Medicinal Uses for 8 Herbs Already in your Kitchen

Medicinal Uses for 8 Herbs Already in your Kitchen

We all know a dash of cayenne pepper is great on roasted sweet potatoes and a little bit of cinnamon goes a long way in a batch of cookies, but did you know many of the kitchen herbs already in your spice rack can also be used medicinally?

The following is an excerpt from Energetic Herbalism by Kat Maier. It has been adapted for the web.

Medicinal Uses for Common Herbs

Common kitchen herbs such as rosemary and ginger have been some of my most loved and used herbal allies. Every kitchen apothecary deserves these tried and true medicines. These are some of the first herbs I go to when I need an herbal hand.

All of the kitchen herbs discussed below (except cinnamon) can be grown in most locales, even in containers on an apartment windowsill or patio. While garlic might prefer to grow in a garden bed, I have known folks who grow it in containers on a city balcony with success.

1. Cayenne Capsicum frutescens, C. annuum

This red-hot spice needs no introduction, but there are so many medicinal uses of cayenne that it deserves our attention.

A South American native that was taken to Europe, its use spread rapidly, as its qualities were immediately appreciated. It has earned a reputation as a cure-all—its ability to enhance blood flow addresses so many issues.

When used in hot, tropical climes, this stimulant moves blood so well that it actually cools the body as it brings blood to the surface.

Healing Properties of Cayenne

Dr. John R. Christopher, founder of The School of Natural Healing, used it quite successfully for cases of angina.

Although angina is a very serious condition, in an emergency situation, this herb taken directly in powder form in water or tincture directly under the tongue, can stimulate circulation while medical help is being sought.

It can stanch bleeding if used topically but it will create a burning sensation. This is one of the easiest garden plants to grow and you will be stringing them or giving them away before you know it.

2. Chamomile Matricaria chamomilla, M. recutita

While not generally considered a culinary herb, chamomile offers so many benefits that every kitchen should have a supply on hand. As a digestive bitter, chamomile is excellent for all types of digestive complaints. It is calming and soothing for inflammation.

It contains antioxidants, and thus a cup of chamomile tea is a general healthful beverage. Applying a tea bag on a sty or inflamed wound is a great antimicrobial as well as astringent.

Matricaria chamomilla (also called Matricaria recutita) is the preferred medicinal species rather than Roman chamomile (Chamaemelum nobile).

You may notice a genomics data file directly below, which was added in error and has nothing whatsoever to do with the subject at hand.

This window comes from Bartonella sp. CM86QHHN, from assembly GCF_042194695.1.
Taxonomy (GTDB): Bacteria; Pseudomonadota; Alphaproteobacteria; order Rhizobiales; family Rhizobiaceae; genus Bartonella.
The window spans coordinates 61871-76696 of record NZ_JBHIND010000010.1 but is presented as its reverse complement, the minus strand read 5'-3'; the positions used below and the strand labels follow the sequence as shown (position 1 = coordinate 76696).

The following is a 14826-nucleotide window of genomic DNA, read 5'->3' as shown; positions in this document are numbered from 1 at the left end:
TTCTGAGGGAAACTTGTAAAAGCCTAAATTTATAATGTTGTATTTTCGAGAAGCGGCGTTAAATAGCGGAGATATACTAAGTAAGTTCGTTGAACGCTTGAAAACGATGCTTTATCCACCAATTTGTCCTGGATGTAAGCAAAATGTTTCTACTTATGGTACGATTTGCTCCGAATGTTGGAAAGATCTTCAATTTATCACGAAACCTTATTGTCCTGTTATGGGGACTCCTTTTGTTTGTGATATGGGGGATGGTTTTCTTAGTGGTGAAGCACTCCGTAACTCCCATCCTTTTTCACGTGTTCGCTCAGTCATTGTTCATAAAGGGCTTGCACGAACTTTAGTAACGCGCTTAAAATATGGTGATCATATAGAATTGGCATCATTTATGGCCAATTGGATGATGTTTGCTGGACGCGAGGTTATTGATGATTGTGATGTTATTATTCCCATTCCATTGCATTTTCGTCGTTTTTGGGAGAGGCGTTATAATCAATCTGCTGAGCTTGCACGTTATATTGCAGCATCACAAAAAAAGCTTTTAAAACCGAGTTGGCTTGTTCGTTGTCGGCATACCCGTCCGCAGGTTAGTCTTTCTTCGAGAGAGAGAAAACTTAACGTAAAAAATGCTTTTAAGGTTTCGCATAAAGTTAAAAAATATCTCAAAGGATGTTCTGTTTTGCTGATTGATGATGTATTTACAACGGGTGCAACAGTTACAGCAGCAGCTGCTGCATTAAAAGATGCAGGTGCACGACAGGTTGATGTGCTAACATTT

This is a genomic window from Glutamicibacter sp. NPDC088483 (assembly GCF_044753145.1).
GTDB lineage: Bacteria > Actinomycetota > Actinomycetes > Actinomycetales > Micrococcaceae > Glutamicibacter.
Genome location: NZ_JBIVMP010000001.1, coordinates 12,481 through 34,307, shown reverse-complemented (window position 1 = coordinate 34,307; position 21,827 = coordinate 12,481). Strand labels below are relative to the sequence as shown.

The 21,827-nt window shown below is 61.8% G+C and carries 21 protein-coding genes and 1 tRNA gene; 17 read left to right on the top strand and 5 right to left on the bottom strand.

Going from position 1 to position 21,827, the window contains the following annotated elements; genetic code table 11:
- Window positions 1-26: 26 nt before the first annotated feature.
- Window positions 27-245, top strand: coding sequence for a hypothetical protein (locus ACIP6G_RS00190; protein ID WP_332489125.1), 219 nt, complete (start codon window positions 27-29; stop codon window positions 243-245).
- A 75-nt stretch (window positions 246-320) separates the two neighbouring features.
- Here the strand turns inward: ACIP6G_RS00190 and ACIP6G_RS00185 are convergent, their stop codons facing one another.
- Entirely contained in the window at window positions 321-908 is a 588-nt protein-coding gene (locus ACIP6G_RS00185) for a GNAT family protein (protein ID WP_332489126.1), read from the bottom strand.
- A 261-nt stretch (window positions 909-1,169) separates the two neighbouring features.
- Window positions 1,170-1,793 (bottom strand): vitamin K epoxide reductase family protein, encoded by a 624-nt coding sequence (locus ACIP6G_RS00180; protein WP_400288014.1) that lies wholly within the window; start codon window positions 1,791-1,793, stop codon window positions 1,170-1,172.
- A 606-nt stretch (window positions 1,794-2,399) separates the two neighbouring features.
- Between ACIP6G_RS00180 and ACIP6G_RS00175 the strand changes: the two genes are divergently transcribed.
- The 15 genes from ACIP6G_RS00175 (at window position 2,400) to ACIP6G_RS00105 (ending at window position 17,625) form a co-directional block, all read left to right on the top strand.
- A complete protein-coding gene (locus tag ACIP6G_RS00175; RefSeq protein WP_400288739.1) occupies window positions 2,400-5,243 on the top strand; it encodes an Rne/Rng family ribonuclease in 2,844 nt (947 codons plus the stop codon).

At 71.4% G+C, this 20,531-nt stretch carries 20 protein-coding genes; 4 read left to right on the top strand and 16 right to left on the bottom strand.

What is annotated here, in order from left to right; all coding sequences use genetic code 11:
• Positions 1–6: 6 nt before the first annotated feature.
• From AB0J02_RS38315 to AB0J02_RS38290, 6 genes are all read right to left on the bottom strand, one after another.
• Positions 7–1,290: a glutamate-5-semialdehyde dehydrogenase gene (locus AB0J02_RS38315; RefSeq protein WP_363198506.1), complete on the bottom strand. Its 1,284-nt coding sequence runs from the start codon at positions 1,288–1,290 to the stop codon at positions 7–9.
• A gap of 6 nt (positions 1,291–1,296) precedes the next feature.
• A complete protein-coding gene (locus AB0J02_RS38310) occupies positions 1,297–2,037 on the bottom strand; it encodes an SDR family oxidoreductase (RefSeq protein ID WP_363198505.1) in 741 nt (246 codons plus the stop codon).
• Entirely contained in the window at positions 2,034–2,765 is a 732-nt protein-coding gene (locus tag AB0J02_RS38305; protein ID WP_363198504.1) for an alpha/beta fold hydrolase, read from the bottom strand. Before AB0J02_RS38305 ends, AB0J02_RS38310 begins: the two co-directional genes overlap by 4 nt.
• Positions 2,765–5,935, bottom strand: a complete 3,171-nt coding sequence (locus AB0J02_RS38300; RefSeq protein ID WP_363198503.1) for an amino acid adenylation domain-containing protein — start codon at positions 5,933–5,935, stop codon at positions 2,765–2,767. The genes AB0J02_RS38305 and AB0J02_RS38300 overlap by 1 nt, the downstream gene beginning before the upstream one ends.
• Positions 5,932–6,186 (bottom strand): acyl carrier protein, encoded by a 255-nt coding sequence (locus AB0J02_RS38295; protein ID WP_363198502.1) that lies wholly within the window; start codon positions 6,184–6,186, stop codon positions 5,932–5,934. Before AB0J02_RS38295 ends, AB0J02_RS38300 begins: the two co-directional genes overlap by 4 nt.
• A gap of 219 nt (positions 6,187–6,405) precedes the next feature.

3. Cinnamon Cinnamomum cassia, C. verum

This warm, pungent, aromatic bark is a wonderful stimulant for digestion as well as circulation. Traditionally, the cooler months were greeted with the aroma of cinnamon added to cooked fruits or added to milk as a warming, relaxing sleep tonic.

Such a common kitchen spice, yet a complex and revered medicine. There are actually two types of cinnamon to consider.

Cinnamomum cassia, or Cassia cinnamon, is the most common one we find in commercial spices and is pungent and spicier. C. verum (also known as C. zeylanicum) is considered the preferred cinnamon and has the common name of Ceylon cinnamon. This variety is sweeter.

Healing Properties of Cinnamon

Research shows that consumption of either bark increases the production of insulin by the pancreas, thus lowering blood sugar for type 2 diabetes. If you plan to take larger quantities, such as 1⁄2 teaspoon of bark powder two to three times a day for medicinal purposes, it is best to work with Ceylon cinnamon.

No matter which species, though, sprinkling cinnamon into tea blends, coffee, and rice dishes is a healthy way to spice up our lives. This spice is wonderful in savory dishes as well, especially winter soups.

 4. Garlic Allium sativum

Garlic is a veritable apothecary in itself. Best known for its antimicrobial action, garlic has been seen to clear deep-seated infections. Allium is warming, pungent, and drying, so it is perfect for damp, cold congestion.

To get the benefit of its antimicrobial actions, though, it’s necessary to eat garlic raw or very close to raw. A favorite method is to mince a clove (if you have never eaten raw garlic, start with a small amount and work your way up) and add that to a teaspoon of honey.

The honey also is a medicine and it protects the stomach if the heat of garlic is too upsetting. The honey also is a medicine and it protects the stomach if the heat of garlic is too upsetting.

Healing Properties of Garlic

While the odor of garlic on the breath can be bothersome to others, it is evidence that the volatile oil has reached the lungs and the medicine is doing its work.

This food strongly transforms and expels damp stagnation from the lungs and digestive tract.